The comet fragments crashing on Jupiter have proven so visually spectacular that it's justifiable referring to the results as plumes with a view. Watch newscasts, and CNN, for the latest incoming pictures from Jupiter -- and tonight, make sure to watch NBC's "TV Nation," the delightful new series from tenured troublemaker Michael Moore. A good new TV series premiering in the summertime? Maybe it's a side effect of the crashes on Jupiter.* "TV Nation" (8-9 p.m., WMAR, Channel 2) Michael Moore is the guy whose guerrilla filmmaking tactics proved so devastatingly funny, yet still relevant, in "Roger & Me."
FEATURES
By David Bianculli and David Bianculli,Special to The Sun | August 23, 1994
The best way to be entertained by TV tonight -- after watching "TV Nation" that is -- is to sample several cable movies to catch early roles by actors and actresses who today are a lot more in demand. Tonight's exhibits: Tommy Lee Jones, Jennifer Jason Leigh and Fran Drescher.* "TV Nation" (8-9 p.m., Channel 4) -- It's almost better not knowing what's on this show, because the variety is a constant and pleasant surprise. Suffice it to say that Michael Moore, Merrill Markoe and Ben Hamper are on the road and on the case.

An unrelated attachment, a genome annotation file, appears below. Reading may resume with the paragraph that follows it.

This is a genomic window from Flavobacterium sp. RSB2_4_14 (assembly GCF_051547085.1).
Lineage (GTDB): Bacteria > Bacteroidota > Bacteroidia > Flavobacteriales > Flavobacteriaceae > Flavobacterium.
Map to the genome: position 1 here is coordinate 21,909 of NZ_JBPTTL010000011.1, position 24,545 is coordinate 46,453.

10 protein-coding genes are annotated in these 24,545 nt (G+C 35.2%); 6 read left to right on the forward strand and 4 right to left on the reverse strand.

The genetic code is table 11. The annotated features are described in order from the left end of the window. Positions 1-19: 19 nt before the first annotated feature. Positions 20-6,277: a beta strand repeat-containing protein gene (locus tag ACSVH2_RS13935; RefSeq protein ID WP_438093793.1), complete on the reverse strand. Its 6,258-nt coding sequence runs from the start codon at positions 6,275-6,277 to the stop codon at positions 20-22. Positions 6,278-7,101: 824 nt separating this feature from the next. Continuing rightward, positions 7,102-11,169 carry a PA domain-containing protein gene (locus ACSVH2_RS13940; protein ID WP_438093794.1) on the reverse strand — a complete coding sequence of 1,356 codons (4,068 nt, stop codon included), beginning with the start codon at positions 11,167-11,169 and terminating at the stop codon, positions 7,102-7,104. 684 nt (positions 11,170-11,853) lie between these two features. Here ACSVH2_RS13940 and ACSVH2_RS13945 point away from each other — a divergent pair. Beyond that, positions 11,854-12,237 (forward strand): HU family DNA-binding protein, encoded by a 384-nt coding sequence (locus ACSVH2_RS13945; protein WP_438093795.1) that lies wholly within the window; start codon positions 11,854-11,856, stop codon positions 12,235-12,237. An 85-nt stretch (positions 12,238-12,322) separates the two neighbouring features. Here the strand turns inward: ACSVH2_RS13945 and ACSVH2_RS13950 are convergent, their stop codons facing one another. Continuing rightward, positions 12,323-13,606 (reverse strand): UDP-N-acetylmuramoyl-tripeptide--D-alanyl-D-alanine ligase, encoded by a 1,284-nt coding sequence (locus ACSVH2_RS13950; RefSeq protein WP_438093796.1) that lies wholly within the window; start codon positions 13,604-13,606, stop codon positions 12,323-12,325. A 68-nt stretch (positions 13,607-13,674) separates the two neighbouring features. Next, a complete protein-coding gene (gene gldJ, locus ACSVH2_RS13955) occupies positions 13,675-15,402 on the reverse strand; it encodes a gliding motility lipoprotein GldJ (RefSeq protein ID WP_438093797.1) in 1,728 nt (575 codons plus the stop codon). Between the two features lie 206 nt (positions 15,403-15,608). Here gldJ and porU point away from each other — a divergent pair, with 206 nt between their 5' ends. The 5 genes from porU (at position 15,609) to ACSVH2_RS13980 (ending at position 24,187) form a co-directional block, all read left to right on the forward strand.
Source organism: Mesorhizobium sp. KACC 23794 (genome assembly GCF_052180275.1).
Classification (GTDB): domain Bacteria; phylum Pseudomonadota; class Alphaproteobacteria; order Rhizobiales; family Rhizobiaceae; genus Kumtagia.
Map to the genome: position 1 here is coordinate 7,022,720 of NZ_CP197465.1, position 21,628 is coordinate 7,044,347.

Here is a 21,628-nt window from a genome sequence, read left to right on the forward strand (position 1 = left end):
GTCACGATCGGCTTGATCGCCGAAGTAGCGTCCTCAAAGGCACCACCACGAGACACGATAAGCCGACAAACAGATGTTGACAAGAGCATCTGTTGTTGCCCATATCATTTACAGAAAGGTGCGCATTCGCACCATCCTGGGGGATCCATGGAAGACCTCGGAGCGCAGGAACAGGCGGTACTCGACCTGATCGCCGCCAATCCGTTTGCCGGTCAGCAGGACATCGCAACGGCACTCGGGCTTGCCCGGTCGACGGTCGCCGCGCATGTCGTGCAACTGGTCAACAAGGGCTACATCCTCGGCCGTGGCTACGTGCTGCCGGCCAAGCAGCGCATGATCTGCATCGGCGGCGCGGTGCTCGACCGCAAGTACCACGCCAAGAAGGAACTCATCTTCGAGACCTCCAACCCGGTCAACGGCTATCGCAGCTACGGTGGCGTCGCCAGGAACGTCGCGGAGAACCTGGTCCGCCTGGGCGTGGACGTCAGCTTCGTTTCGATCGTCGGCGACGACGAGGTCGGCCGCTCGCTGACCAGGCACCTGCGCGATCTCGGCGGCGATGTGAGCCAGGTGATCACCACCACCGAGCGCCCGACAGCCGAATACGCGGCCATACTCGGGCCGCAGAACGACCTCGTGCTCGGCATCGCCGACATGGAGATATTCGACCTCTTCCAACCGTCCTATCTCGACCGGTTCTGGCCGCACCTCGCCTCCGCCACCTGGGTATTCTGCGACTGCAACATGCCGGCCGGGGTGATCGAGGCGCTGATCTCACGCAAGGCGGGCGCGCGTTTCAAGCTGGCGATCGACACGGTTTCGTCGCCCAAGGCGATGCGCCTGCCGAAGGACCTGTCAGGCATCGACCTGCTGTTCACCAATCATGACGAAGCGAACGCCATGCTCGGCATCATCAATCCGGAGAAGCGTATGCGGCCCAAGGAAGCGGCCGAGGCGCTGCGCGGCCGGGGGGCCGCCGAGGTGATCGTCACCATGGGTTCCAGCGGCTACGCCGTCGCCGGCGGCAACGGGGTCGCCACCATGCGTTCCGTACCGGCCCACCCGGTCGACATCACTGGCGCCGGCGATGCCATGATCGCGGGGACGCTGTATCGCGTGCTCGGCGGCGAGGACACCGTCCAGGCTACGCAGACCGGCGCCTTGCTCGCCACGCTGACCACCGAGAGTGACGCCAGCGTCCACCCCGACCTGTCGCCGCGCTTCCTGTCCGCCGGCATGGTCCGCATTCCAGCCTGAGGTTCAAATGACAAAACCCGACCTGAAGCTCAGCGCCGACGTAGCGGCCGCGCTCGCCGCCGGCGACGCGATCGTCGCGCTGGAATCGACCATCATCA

FEATURES
By Steve McKerrow and Steve McKerrow,Sun Staff Writer | July 21, 1995
Covering the news does not usually provide much comedy, but Michael Moore's "TV Nation" tries for laughs along with insight, as it moves to Fox tonight. Penn and Teller do the same for the proper Boston Pops Orchestra.* "TV Nation" (8 p.m.-9 p.m., WBFF, Channel 45) -- Perhaps too satirical for NBC, where it aired a year ago, the sly "docu-comedy" series from filmmaker Michael Moore ("Roger & Me") and the BBC premieres a new season. Among tonight's stories, correspondent Louis Theroux visits a Maryland couple, Ray and Louise Barnes, whose Fallston business specializes in cleaning up grisly crime scenes.